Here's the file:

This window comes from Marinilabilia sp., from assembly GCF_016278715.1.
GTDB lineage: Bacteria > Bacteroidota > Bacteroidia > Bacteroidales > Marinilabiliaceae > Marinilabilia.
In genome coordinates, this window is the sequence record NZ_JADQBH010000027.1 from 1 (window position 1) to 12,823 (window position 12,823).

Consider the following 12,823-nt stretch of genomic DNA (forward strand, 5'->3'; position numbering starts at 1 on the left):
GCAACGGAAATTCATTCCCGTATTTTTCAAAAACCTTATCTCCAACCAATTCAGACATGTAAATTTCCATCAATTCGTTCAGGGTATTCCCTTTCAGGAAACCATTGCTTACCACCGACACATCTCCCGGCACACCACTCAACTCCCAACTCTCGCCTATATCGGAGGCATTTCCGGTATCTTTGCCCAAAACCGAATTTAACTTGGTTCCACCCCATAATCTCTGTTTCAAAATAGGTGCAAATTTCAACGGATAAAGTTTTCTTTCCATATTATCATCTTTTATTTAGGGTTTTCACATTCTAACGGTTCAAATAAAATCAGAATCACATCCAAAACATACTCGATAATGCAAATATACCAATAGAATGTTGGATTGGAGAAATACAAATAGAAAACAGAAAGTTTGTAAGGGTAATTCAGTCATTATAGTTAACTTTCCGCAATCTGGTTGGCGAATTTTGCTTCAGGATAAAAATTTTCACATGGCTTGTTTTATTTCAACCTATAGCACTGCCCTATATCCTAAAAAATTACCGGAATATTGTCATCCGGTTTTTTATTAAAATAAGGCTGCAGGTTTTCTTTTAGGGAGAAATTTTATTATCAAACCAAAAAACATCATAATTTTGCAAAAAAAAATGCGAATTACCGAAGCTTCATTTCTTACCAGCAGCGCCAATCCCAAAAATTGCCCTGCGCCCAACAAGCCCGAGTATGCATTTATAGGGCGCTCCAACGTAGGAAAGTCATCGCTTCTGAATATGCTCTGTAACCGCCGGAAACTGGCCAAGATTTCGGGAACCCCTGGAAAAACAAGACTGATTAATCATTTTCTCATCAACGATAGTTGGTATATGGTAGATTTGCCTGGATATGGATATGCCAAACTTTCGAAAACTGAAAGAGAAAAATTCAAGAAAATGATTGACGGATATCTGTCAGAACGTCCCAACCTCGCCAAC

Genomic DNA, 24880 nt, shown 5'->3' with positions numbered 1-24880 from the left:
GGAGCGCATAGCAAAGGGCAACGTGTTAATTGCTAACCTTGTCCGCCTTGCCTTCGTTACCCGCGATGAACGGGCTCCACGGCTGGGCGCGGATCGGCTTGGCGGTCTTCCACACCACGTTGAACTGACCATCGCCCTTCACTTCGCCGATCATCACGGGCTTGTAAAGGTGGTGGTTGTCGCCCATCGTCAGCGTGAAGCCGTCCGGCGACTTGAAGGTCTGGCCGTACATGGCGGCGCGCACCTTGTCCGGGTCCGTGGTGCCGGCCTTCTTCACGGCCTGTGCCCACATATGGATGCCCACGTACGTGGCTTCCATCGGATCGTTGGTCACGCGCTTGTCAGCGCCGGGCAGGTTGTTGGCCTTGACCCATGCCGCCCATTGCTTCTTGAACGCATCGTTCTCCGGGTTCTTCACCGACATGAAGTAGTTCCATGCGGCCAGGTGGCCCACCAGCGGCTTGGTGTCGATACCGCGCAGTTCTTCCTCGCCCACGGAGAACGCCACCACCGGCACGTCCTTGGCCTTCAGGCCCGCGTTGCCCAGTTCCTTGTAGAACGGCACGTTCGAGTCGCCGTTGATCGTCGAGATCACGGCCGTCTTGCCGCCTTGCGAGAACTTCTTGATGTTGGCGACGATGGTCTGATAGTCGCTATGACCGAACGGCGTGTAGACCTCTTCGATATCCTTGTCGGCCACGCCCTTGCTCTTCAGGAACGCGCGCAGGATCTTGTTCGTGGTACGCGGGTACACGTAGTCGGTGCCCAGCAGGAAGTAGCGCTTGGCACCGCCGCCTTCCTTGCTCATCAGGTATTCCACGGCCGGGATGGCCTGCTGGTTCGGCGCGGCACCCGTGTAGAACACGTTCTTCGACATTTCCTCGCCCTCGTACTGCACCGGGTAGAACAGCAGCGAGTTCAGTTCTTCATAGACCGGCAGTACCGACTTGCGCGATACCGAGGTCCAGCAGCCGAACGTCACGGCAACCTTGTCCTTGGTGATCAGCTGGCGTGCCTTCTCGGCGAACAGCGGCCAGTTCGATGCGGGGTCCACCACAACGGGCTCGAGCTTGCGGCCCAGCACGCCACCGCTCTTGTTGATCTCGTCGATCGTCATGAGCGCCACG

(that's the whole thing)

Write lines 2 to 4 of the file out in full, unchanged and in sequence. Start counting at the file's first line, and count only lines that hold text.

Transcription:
GTDB lineage: Bacteria > Bacteroidota > Bacteroidia > Bacteroidales > Marinilabiliaceae > Marinilabilia.
In genome coordinates, this window is the sequence record NZ_JADQBH010000027.1 from 1 (window position 1) to 12,823 (window position 12,823).

Consider the following 12,823-nt stretch of genomic DNA (forward strand, 5'->3'; position numbering starts at 1 on the left):